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Kevin Saunderson’s Still Good Life



Detroit pioneer Kevin Saunderson has commissioned a fresh bunch of hard-hitting remixes of his acid house anthem Good Life, including one by his son Dantiez Saunderson and another tough techno workout by Pig & Dan.


The remixes appear on KMS Records on August 27 some 25 years after they first topped European pop charts under Kevin’s original alter ego of Inner City.


Chatting to Skrufff ten years ago about his already lengthy music career, he recalled how Inner City’s massive success transformed his life irrevocably.


“I first realised I could make a living from electronic music around 1988. I started making records in 1985 then had big success in ‘88 when Inner City came out and the cheques started coming in, the money was amazing. I thought ‘This is the right thing to do, if it doesn’t work out, I can always go back and finish college’,” he recalled.


“I was going to college before that and also working as a security guard, protecting scab (strike breaking) drivers who were delivering beer while at the same time selling my records by phone. People would be shooting at you, throwing rocks and all kinds of stuff. So I’d be protecting these drivers as I took orders over the phone. It was all a great challenge. Then in 1988 I went overseas to England.”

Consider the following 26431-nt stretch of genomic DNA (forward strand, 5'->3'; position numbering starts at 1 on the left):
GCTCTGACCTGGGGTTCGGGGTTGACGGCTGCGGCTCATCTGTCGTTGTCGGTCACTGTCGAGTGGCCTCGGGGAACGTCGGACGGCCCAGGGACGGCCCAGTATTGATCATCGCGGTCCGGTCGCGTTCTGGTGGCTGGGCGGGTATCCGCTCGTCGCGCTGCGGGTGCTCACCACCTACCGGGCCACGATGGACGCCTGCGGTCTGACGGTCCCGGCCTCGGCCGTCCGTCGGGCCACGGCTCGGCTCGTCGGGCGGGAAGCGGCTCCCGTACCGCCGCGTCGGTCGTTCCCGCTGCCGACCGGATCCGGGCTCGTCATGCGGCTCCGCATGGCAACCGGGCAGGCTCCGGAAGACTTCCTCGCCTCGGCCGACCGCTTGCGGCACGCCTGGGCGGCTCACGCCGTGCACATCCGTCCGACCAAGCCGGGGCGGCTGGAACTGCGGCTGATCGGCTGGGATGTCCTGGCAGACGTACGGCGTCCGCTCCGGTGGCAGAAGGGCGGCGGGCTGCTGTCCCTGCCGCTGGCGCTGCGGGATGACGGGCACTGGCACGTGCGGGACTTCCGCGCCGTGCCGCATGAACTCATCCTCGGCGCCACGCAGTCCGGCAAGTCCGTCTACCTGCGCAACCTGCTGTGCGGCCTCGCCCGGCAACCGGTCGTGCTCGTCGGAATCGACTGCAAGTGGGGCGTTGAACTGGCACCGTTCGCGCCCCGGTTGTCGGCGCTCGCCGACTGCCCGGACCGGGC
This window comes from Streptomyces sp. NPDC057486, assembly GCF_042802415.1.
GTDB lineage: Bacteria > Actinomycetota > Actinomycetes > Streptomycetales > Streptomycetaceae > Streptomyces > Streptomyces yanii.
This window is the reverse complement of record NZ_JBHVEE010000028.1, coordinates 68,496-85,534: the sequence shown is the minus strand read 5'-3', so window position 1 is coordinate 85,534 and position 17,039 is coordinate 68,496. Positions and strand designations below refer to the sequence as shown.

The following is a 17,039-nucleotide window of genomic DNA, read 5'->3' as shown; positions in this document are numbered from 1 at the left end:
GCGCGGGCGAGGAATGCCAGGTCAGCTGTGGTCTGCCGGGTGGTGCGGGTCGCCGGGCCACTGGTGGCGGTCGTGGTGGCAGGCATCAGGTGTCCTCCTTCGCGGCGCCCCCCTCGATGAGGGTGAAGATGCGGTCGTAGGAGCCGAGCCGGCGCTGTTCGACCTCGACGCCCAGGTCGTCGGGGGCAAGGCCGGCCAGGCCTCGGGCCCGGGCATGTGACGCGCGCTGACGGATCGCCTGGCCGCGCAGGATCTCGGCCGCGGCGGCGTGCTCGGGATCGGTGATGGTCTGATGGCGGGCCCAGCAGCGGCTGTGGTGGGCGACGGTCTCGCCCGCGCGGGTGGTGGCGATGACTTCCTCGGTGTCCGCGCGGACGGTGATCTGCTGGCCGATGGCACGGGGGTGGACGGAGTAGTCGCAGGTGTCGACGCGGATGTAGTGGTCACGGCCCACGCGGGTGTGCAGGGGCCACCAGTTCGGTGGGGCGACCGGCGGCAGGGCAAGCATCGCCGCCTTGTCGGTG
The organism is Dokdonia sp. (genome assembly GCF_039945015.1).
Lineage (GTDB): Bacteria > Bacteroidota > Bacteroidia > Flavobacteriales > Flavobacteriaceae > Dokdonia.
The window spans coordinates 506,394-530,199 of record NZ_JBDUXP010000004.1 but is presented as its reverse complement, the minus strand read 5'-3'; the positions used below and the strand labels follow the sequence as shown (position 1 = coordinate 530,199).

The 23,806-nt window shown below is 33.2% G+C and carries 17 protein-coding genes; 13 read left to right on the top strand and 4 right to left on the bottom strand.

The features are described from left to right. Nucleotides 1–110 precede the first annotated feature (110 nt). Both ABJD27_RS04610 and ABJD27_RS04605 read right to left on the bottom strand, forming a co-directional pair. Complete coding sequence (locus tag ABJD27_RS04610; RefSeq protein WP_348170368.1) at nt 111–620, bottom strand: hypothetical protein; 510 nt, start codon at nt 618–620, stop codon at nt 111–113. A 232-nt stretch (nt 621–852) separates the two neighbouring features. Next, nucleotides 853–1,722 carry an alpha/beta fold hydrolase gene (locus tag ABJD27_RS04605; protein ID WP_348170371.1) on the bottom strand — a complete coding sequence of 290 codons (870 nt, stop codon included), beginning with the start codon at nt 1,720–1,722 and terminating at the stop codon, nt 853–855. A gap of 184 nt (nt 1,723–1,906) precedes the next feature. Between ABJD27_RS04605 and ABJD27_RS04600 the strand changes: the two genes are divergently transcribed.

Skrufff: How was the club scene in England in 1988?


Kevin Saunderson: “I went twice, and the second time after four months the whole scene had changed. Paul Oakenfold was playing Big Fun at Spectrum and when I saw the reaction of the crowd, I couldn’t believe it. It was like they’d been touched. Then we followed that up with Good Life which was even better, we had a real chemistry going on there for a while.”


Skrufff: Why do you think England embraced house music far earlier and more enthusiastically than the US?


Kevin Saunderson: “One reason was that music wasn’t so segregated in England as it was in the US, especially at that time. Even today you’ve still got country stations, black music stations that play R&B, pop stations that might mix it up a little but not much. So blacks were listening to black music, and whites were hearing rock and alternative music. When I started DJing I didn’t DJ for any whites at all, it was all black people at the parties. It was crazy. England had a different perspective then; that music was music.”






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